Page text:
Wilfredo Vallín Almeida — On various occasions, I have seen a video depicting a meeting between economist Jose Triana from the Center for Studies of the Cuban Economy and officials from the Interior Ministry.
In the video, Triana explains his point of view regarding the necessity of certain changes that, in his opinion, are indispensable to the country’s ruling political system.
In particular, I liked the material that recognizes and tries to explain the imperative necessity of such transformations. Speaking with others, I have received without a doubt, different assessments of this material: some approve of it, others are critical of it, another third say it is nothing but “more of the same.”
Diverse opinions aside, I believe that, as it relates to an economist, there is something fundamental missing in the explanation which Mr. Triana, in my opinion, does not very successfully avoid, which is none other than the famous and trite cost-benefit analysis to which this important discipline has so often returned since the time of Smith and Richard.
At one moment of his intervention, the speaker says almost literally that the important thing is, despite the errors that may have been committed, (which is to say, without considering the cost), we are here and we will stay here and that is what is important.
Independent of the ways these words can be read, my interpretation is as follows: I agree, there has been a high cost (on occasions exceptionally high because we are talking about the unrepeatable lives of millions of people)… but what has been the benefit for the same millions of people that have paid such a cost?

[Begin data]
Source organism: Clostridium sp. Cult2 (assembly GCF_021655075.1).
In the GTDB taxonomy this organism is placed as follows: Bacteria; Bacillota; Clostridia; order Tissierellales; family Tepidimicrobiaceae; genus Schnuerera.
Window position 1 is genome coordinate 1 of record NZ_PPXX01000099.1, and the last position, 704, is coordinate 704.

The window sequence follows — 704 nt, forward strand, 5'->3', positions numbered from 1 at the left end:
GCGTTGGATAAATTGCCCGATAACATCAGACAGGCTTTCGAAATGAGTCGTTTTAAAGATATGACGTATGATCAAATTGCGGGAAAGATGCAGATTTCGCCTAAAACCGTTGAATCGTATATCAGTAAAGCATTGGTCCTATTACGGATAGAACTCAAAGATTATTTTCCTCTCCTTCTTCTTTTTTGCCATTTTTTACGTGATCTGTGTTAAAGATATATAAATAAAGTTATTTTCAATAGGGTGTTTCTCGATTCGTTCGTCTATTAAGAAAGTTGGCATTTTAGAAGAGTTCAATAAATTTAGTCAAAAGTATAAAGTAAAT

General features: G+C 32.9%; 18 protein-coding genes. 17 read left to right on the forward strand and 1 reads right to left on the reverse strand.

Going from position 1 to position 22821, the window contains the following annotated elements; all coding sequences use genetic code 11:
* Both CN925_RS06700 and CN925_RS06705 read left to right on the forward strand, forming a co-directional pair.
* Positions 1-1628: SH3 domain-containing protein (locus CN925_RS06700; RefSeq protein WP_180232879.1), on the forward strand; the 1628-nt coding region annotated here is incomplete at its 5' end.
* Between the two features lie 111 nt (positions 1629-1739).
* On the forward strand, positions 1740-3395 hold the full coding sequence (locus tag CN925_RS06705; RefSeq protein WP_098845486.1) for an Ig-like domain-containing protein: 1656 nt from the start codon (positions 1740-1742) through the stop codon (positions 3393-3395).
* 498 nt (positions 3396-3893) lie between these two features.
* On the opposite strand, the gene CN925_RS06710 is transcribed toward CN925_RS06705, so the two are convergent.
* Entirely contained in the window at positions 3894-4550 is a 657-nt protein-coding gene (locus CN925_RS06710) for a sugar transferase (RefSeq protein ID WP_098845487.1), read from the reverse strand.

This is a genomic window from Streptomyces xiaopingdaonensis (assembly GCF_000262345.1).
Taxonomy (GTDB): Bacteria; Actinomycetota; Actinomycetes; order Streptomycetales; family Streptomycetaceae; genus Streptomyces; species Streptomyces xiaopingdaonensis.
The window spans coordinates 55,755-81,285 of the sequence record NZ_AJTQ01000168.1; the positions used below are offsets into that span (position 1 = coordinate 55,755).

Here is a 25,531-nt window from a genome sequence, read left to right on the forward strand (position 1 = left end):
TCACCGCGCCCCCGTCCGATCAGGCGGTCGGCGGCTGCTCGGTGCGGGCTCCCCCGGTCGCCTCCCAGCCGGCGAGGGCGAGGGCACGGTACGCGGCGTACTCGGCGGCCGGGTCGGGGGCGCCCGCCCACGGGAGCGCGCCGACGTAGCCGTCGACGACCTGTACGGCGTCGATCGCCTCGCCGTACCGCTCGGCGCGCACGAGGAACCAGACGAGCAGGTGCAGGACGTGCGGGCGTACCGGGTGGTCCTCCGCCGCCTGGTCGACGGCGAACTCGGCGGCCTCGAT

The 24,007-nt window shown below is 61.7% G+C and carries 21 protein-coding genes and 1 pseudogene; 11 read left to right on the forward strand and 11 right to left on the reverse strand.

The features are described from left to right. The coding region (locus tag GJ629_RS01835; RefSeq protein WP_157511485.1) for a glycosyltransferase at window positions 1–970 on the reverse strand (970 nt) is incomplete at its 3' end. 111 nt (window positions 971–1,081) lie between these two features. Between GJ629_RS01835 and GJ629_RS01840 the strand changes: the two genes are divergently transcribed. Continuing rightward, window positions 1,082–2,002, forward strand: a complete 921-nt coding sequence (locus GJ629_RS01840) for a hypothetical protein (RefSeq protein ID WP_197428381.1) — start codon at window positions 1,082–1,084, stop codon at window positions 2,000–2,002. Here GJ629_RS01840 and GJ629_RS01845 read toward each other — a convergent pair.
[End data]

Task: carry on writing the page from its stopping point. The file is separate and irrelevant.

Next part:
If the benefit can be calculated obviously in the loss of societal values, in the ruin of our cities, in the demolition of the Cuban sugar industry, in the mass exodus of its citizens, especially the young, in the fraud in educational institutions, in the detention and indictment of judges, prosecutors and lawyers and countless others, of what benefit can we speak?
Who are we apart from the remorse, and should we be content with the way it is?
And, in the case that it was that way, what is very clear is that not everyone is prepared to pay indefinitely some benefit, as satisfactory as this may be…at any price.
Translated by: D. Andrews
23 June 2014